NEW OXFORD AMERICAN DICTIONARY’S 2010 WORD OF THE YEAR IS…
Followers of Sarah Palin’s Twitter account will undoubtedly recognize the New Oxford American Dictionary’s Word of the Year for 2010:
Refudiate: A Historical Perspective
An unquestionable buzzword in 2010, the word refudiate instantly evokes the name of Sarah Palin, who tweeted her way into a flurry of media activity when she used the word in certain statements posted on Twitter. Critics pounced on Palin, lampooning what they saw as nonsensical vocabulary and speculating on whether she meant “refute” or “repudiate.”
From a strictly lexical interpretation of the different contexts in which Palin has used “refudiate,” we have concluded that neither “refute” nor “repudiate” seems consistently precise, and that “refudiate” more or less stands on its own, suggesting a general sense of “reject.”
Although Palin is likely to be forever branded with the coinage of “refudiate,” she is by no means the first person to speak or write it—just as Warren G. Harding was not the first to use the word normalcy when he ran his 1920 presidential campaign under the slogan “A return to normalcy.” But Harding was a political celebrity, as Palin is now, and his critics spared no ridicule for his supposedly ignorant mangling of the correct word “normality.”
In addition, forming a word by merging two together (technically called “a blend”) can be useful and has a long established pedigree, as evidenced by words we take for granted in modern usage but which started life as blends: for example, brunch, acupressure, smog, and motel.
For more on “refudiate” and other political coinages, click here.
To learn more about the meaning of “refudiate,” click here.
The Short List
In alphabetical order, here are our top ten finalists for the 2010 Word of the Year selection:
bankster noun (informal) a member of the banking industry perceived as a predator that grows rich at the expense of those affected by an economic recession: trillions of dollars are flowing to the banksters in the form of near-zero interest loans.
[origin — 1930s: blend of banker and gangster]
crowdsourcing noun the practice whereby an organization enlists a variety of freelancers, paid or unpaid, to work on a specific task or problem: Kodak used social media crowdsourcing to engage its customers in their naming contest.
[origin — early 21st cent.: on the pattern of outsourcing]
double-dip adjective denoting or relating to a recession during which a period of economic decline is followed by a brief period of growth, followed by a further period of decline: higher food and energy prices could increase the risk of a double-dip recession.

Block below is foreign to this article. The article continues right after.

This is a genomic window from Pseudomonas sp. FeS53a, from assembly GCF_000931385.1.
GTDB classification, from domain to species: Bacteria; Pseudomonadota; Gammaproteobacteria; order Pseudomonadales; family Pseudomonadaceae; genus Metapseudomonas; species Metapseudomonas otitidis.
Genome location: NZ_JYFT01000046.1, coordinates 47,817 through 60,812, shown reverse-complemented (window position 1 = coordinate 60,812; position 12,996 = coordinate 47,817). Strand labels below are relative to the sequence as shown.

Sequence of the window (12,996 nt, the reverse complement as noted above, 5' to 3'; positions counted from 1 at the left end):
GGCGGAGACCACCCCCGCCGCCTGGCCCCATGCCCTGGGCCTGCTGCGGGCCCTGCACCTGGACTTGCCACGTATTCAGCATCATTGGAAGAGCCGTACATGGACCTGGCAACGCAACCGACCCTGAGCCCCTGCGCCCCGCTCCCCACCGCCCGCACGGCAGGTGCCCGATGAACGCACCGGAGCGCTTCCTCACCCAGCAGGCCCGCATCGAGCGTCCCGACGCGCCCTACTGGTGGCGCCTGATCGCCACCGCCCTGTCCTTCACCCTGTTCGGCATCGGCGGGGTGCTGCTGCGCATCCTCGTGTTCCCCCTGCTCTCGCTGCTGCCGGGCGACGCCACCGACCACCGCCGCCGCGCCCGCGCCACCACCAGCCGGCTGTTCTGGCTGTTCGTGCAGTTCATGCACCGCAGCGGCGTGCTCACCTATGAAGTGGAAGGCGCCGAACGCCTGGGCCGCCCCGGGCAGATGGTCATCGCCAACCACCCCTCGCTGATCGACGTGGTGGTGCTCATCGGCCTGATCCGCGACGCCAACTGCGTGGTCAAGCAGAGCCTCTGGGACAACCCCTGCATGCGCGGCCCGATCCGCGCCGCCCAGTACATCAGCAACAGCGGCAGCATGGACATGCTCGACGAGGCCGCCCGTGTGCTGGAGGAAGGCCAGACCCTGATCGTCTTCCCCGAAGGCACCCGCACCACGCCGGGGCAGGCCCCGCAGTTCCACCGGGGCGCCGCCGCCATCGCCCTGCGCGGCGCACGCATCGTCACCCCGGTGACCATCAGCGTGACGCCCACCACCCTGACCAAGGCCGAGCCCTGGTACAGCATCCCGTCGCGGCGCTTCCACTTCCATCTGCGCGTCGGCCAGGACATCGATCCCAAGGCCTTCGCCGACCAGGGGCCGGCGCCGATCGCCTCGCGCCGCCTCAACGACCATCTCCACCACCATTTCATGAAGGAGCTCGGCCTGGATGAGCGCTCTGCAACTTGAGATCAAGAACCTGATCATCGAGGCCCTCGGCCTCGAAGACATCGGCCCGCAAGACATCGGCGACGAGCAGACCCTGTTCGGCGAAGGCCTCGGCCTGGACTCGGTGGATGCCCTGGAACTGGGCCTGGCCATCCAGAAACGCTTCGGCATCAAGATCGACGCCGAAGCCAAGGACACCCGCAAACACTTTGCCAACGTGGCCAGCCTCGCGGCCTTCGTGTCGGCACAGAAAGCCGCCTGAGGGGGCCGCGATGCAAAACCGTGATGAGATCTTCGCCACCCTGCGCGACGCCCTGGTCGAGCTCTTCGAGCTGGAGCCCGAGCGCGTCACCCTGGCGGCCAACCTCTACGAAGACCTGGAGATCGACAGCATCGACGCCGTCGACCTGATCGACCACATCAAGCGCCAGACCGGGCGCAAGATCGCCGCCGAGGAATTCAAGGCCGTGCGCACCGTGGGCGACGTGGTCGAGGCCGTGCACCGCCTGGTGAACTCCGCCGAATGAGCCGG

gleek noun (informal) a fan of the television series Glee.
[origin — early 21st cent.: blend of Glee and geek]
nom nom (informal) exclamation an expression of delight when eating.
plural noun (nom noms) delicious food.
verb (nom-nom) eat delicious food with obvious enjoyment.
adjective (nom-nommy) descriptive of delicious food.
[origin — imitative; popularized by the noises made by the character Cookie Monster on Sesame Street (usually as “Om nom nom nom”)]
retweet verb (on the social networking service Twitter) repost or forward (a message posted by another user): people love to retweet job ads.
noun a reposted or forwarded message on Twitter.
Tea Party a US political party that emerged from a movement of conservatives protesting the federal government in 2009.
[origin — with allusion to the Boston Tea Party of 1773]
top kill noun a procedure designed to seal a leaking oil well, whereby large amounts of a material heavier than the oil—e.g., mud—are pumped into the affected well.
vuvuzela noun (also called vuvu) a long horn blown by fans at soccer matches.
[origin — origin unknown, perhaps from Zulu]
webisode noun 1. an original episode derived from a television series, made for online viewing.
2. an online video that presents an original short film or promotes a product, movie, or television series.
[origin — 1990s: blend of Web and episode]
About the New Oxford American Dictionary Word of the Year:
Among their other activities, lexicographers at Oxford University Press track how the vocabulary of the English language is changing from year to year. Every year, the New Oxford American Dictionary Word of the Year is debated and chosen, with the selection made to reflect the ethos of the year and its lasting potential as a word of cultural significance and use.
The New Oxford American Dictionary Third Edition is now available. With more than 350,000 words, phrases, and definitions, as well as fascinating in-text features, a unique, clear arrangement, and thoroughly up-to-date coverage of current English, the New Oxford American Dictionary is Oxford’s flagship American dictionary.
Click here to learn more about the most fascinating words of 2010!